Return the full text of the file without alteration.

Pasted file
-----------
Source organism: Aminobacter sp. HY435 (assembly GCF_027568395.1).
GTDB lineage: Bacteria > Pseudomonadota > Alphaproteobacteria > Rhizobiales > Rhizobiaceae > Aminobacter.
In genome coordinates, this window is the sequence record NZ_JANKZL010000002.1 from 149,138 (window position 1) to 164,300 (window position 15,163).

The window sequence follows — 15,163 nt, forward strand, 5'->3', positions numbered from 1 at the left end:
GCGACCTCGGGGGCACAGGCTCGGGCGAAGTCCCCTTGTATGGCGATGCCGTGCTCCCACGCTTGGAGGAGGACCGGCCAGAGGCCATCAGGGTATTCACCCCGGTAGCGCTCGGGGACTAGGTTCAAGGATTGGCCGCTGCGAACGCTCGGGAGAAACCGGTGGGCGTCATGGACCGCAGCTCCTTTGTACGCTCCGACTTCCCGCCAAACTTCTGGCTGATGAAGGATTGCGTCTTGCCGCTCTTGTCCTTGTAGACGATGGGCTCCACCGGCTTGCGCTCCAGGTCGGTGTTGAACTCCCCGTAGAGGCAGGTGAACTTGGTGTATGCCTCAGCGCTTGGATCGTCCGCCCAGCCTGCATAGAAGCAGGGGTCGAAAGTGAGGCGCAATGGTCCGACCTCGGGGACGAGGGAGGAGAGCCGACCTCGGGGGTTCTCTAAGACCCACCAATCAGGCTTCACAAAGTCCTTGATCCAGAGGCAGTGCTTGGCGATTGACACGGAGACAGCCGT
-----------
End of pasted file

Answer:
Source organism: Aminobacter sp. HY435 (assembly GCF_027568395.1).
GTDB lineage: Bacteria > Pseudomonadota > Alphaproteobacteria > Rhizobiales > Rhizobiaceae > Aminobacter.
In genome coordinates, this window is the sequence record NZ_JANKZL010000002.1 from 149,138 (window position 1) to 164,300 (window position 15,163).

The window sequence follows — 15,163 nt, forward strand, 5'->3', positions numbered from 1 at the left end:
GCGACCTCGGGGGCACAGGCTCGGGCGAAGTCCCCTTGTATGGCGATGCCGTGCTCCCACGCTTGGAGGAGGACCGGCCAGAGGCCATCAGGGTATTCACCCCGGTAGCGCTCGGGGACTAGGTTCAAGGATTGGCCGCTGCGAACGCTCGGGAGAAACCGGTGGGCGTCATGGACCGCAGCTCCTTTGTACGCTCCGACTTCCCGCCAAACTTCTGGCTGATGAAGGATTGCGTCTTGCCGCTCTTGTCCTTGTAGACGATGGGCTCCACCGGCTTGCGCTCCAGGTCGGTGTTGAACTCCCCGTAGAGGCAGGTGAACTTGGTGTATGCCTCAGCGCTTGGATCGTCCGCCCAGCCTGCATAGAAGCAGGGGTCGAAAGTGAGGCGCAATGGTCCGACCTCGGGGACGAGGGAGGAGAGCCGACCTCGGGGGTTCTCTAAGACCCACCAATCAGGCTTCACAAAGTCCTTGATCCAGAGGCAGTGCTTGGCGATTGACACGGAGACAGCCGT